Connecticut’s Medicaid program provides coverage for needed medical care to more than one million Connecticut residents. But there are some glaring inequities that currently exist in the Medicaid program and bills pending before the Connecticut legislature could help to address these.

But only one of the bills actually ends the injurious discrimination against people with disabilities and older adults, while the other perpetuates it– just to a lesser degree.

There are several different Medicaid programs in Connecticut, and which program you are eligible for depends on whether you are a parent/caregiver, your age, whether you are disabled, whether you have a particular medical condition, and whether you work.  Each program has income limits and two (those applicable to people with disabilities) have asset limits. You might be surprised to know that the Medicaid program with the lowest income and asset limits is the program for people who are elderly and/or disabled and unable to work – the folks generally considered the most vulnerable — HUSKY C.

HB 6630, which has passed out of the Human Services Committee and is currently with the Appropriations Committee, would raise the income limit for HUSKY C to 138% of poverty (currently $1,677/month), matching the income limit for the HUSKY D program (which covers adults who are under 65 and generally are not disabled) and would raise the asset limit to $10,000 for a single individual/$15,000 for a couple to match the MED-Connect program (which covers disabled people who also have earned income).   This proposal is the right, fair, and just thing to do and it follows the lead of New York and California, which have already ended discrimination thereby raising the income limits for their Medicaid programs for elderly and disabled folks to 138% of federal poverty levels.

If budgets are a moral document, and people want to ensure the health of the “most vulnerable” residents of Connecticut – something every legislator claims to want to do – then the right thing to do is to pass HB 6630. And if we are serious about addressing the well-documented gaps in access to health care for Black and brown people, who have higher rates of disability and generally lower incomes than their white counterparts, then we also need to help address these disparities by fully addressing the discrimination against people with disabilities in the eligibility for HUSKY C compared with HUSKY D.

There is an alternative proposal as part of HB 5001, but it does not raise the income and asset limits for HUSKY C to the same levels as the proposal in HB 6630. It’s a partial fix. If the current design of the program represents systemic discrimination against older adults and adults with disabilities –- which we contend it does –- then a partial fix means perpetuating that pattern of discrimination. That’s unacceptable and that’s why the language in HB 5001 needs to be changed to incorporate the language of HB 6630.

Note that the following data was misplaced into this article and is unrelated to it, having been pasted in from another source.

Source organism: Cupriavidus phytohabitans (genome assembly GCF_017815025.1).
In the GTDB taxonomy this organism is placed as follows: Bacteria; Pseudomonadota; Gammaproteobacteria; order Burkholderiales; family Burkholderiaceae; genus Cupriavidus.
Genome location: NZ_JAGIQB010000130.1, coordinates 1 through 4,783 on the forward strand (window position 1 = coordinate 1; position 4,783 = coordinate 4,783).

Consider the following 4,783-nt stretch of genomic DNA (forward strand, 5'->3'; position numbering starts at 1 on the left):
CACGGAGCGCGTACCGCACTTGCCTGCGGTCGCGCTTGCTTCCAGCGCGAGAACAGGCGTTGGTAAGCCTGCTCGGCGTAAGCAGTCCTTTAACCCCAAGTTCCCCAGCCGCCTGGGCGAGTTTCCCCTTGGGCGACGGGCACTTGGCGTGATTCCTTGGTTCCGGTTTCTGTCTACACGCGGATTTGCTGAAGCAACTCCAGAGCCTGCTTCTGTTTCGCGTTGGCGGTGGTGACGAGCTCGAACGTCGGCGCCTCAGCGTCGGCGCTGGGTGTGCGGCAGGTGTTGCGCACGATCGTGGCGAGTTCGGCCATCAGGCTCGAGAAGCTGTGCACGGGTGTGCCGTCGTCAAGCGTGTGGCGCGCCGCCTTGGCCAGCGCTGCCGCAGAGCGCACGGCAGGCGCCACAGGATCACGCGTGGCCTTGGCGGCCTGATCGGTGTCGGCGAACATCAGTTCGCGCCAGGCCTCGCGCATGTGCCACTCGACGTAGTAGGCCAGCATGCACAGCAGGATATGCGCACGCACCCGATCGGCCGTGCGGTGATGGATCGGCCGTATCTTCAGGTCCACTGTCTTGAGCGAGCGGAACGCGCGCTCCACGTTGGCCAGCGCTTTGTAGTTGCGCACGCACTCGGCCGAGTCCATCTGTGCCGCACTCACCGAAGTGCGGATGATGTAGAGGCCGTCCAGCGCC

There are a lot of competing claims for the surplus in the budgets.  But why is it that the people who seem to be last in line are the people who most desperately need the help? Someone who is no longer able to work due to a disability and receives a modestly higher disability benefit from Social Security due to their own work history likely needs access to medical care to address chronic health conditions and may be at risk of institutionalization if they don’t have access to the long-term services and supports that are covered by Medicaid. 

When they are unable to access care because they don’t have Medicaid coverage and can only access it through the process of “spending down” their “excess income”– they suffer. Or they end up at the emergency room, incurring a large bill, which ironically may help them meet that spend-down and then have access to Medicaid until the next six-month spend-down period starts.

There is no way, if one were designing a program from scratch, that it would be designed like this.  The current system literally incentivizes the use of one of the most expensive parts of the health care delivery system, the emergency room, because ERs are required to stabilize someone who shows up at their door.  We could instead ensure that people have full access to needed care.  We could also enable people to save additional money to be able to address emergency expenses or a security deposit on a new apartment rather than having to keep their savings below an extremely low asset limit ($1,600) that was literally set in the early 1970s.

HB 5001 is only a partial solution, nickel and diming needy individuals.  It still discriminates on the basis of disability and age.  A somewhat reduced level of discrimination is still discrimination.  We are better than that.

We urge the Appropriations Committee to include funding in their budget for raising the income and asset limits for HUSKY C as outlined in HB 6630. 

Catherine John is with Black and Brown United in Action. Holly Hackett is Support and Outreach Coordinator for the Keep the Promise Coalition.